The increase in the frequency of exposure to gasoline fumes and the growing incidence of infertility among humans has been a major concern and subject of discussion over the years in Nigeria. We therefore present the reproductive effect of gasoline fumes on inhalation exposure in 40 male albino rats. The rats were randomized into five experimental treatments (T) with eight rats per treatment. T1 (control) was exposed to distilled water while T2, T3, T4, and T5 were exposed to gasoline fumes in exposure chambers for 1, 3, 5, and 9 h daily respectively for 12 weeks. Serum level of testosterone, follicle stimulating hormone (FSH), luteinizing hormone (LH), prolactin, oxidative stress markers in the testicular tissue, epididymal sperm health assessment, and testicular histopathology of the rats were used as a diagnostic marker of reproductive dysfunction. Significant (p < 0.05) alterations in the levels of all the reproductive hormones and oxidative stress markers assayed were observed in rats exposed to gasoline fume. Significant reductions (p < 0.05) in sperm count and percentage motility in the exposed rats were observed. Significant (p < 0.05) increased in abnormal sperm cells characterized by damaged head, bent tail, damaged tail, and without head were also observed in the exposed rats. Histopathologically, severe degenerative testicular architectural lesions characterized by alterations in all the generations of sperm cells and reduction of interstitial cells were seen in the exposed rats. Gasoline fume is thus said to interfere with spermatogenesis and impair fertility in male gonad.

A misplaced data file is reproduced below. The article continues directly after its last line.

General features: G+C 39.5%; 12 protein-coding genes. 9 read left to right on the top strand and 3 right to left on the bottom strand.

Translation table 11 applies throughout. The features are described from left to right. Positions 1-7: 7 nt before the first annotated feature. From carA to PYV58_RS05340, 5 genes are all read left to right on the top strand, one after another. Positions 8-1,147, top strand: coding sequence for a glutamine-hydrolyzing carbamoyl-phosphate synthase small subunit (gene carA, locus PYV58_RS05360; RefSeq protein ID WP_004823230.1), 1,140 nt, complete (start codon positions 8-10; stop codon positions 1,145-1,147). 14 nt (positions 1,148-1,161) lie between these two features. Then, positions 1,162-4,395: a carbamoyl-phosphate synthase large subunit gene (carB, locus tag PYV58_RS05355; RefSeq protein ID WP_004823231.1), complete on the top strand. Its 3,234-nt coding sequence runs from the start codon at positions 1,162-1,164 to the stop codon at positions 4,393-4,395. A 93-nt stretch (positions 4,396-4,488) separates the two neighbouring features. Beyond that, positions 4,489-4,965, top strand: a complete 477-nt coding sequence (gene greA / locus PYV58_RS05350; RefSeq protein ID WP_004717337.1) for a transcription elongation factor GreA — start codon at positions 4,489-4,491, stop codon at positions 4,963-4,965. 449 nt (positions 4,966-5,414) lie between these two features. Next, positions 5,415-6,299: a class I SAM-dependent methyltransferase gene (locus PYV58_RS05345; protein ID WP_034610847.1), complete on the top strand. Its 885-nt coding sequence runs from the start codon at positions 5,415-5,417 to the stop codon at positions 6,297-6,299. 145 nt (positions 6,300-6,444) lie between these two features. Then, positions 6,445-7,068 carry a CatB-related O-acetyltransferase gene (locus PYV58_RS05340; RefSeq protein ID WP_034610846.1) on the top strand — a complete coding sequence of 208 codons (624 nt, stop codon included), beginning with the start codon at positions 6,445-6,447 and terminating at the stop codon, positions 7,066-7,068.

Environmental Science and Pollution Research – Springer Journals
Published: Nov 27, 2017
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